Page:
THIS IS THE context for the next significant engagement with the traditional arts under the Hynes committee. Some of the direct impacts of the Hynes committee speak for themselves: Arts Council funding for the traditional arts was €1.2 million in 2005, increasing to €3.7 million in 2006, €3.9 million in 2007 and €4.1 million in 2008. Because of cuts in public spending, the traditional arts budget has been reduced to €2.7 million in 2009 and to €2.3 million this year. This represents a State investment of €16.7m since 2005.
Yet, apart from architecture and circus, traditional arts is the most poorly funded art form, although it is reported that there are more practitioners of traditional arts in Ireland than any other art form.
So what we have with the Arts Council is a solid policy basis and rationale for State support for traditional arts, an established budget, a well-resourced executive department, and funding systems that are empathetic to the art form. What we need is for this embryonic support system to stay in place, for State commitment and action to maintain and develop intelligent levels of funding, and for new creative thinking on using the brain power, mobility and adaptability of the traditional-arts community to realise its potential contribution to cultural tourism while valuing authenticity and retaining trust.
The traditional arts are a natural resource running at the heart of communities throughout Ireland, diverse in regional accent and vocabulary, and an emblem of a shared identity and history.
The traditional arts are recognised throughout the world, and increasingly in Ireland, as a serious musical genre; we see constant growth in the sophistication and expectations of practitioner and audience alike. Through the Arts Council, the State is able to find ways to support sustainable professional careers, often operating in a competitive global marketplace, and always carrying a positive and unblemished image of our country and our people.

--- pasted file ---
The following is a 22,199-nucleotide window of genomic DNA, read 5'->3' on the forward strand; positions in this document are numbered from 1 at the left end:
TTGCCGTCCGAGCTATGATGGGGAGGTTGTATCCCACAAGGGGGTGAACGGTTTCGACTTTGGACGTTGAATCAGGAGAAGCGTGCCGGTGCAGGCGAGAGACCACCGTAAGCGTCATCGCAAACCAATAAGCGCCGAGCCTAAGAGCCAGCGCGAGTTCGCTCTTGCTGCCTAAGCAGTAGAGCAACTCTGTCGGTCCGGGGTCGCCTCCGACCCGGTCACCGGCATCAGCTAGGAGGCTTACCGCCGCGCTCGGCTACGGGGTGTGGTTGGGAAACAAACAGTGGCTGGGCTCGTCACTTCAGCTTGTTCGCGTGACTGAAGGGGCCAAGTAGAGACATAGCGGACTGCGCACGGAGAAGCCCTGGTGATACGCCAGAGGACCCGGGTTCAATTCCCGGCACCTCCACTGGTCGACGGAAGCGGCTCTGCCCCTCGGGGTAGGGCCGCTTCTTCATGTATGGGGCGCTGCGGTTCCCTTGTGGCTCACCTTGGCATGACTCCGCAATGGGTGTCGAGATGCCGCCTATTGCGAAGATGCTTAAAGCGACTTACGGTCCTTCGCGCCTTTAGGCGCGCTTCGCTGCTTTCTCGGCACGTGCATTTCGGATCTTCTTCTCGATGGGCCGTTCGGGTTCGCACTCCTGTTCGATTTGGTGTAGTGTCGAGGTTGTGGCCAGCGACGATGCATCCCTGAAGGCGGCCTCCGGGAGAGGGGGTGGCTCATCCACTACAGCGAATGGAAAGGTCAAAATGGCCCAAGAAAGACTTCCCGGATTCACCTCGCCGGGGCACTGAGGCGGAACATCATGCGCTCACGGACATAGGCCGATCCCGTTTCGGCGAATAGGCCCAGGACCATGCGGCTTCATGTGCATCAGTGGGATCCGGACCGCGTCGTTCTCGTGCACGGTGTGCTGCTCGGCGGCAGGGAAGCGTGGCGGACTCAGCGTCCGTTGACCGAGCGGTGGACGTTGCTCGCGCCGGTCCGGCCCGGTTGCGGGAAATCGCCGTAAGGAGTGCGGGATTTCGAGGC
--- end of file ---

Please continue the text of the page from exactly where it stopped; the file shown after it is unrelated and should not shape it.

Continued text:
THE STATE ALREADY invests heavily is sustaining Irish jobs in tourism, food, agriculture, financial services, IT, pharmaceuticals and other sectors that operate in a competitive global environment. We are world leaders and standard-setters in traditional music – in any other sector this would be recognised and celebrated as a definitive strategic and competitive advantage.
The Minister for Arts, Mary Hanafin, delivered the keynote speech at An Chúirt Chruitireachta in Termonfeckin last week. In her view, the traditional arts, in particular, make us considerable in the world. She has already made these views clear to the Arts Council. She emphasised her assessment of the strategic and economic value of the traditional arts at a recent tourism industry conference, hosted by Tourism Ireland at Farmleigh.
Her remarks highlighted why traditional arts succeed across the world and at home. Hanafin identified some significant features: they are intergenerational and age-friendly; they promote social cohesion; they are uniquely Irish; people from all over the world come to Ireland to hear our music and meet our musicians; and above all our traditional arts bring us close to beauty. She is right.
Financial and economic health are neither necessary nor sufficient conditions for excellent traditional music to exist. The language of the market place, with its distortions of the ordinary into the unintelligible, is not compatible with the language of our tradition. The market does not husband and nurture resources. It exploits and leverages them, it mines them, and if unchecked will open-cast mine them before moving on.
Tradition is more than just a rich resource. It’s about people. Without people there is no tradition, no resource.
These are the values that will enable us to flourish, to make us happy and content, to re-establish trust, to roll back the fear and to make us wealthy. Yes, wealthy, because, as the tune goes “Contentment is Wealth”.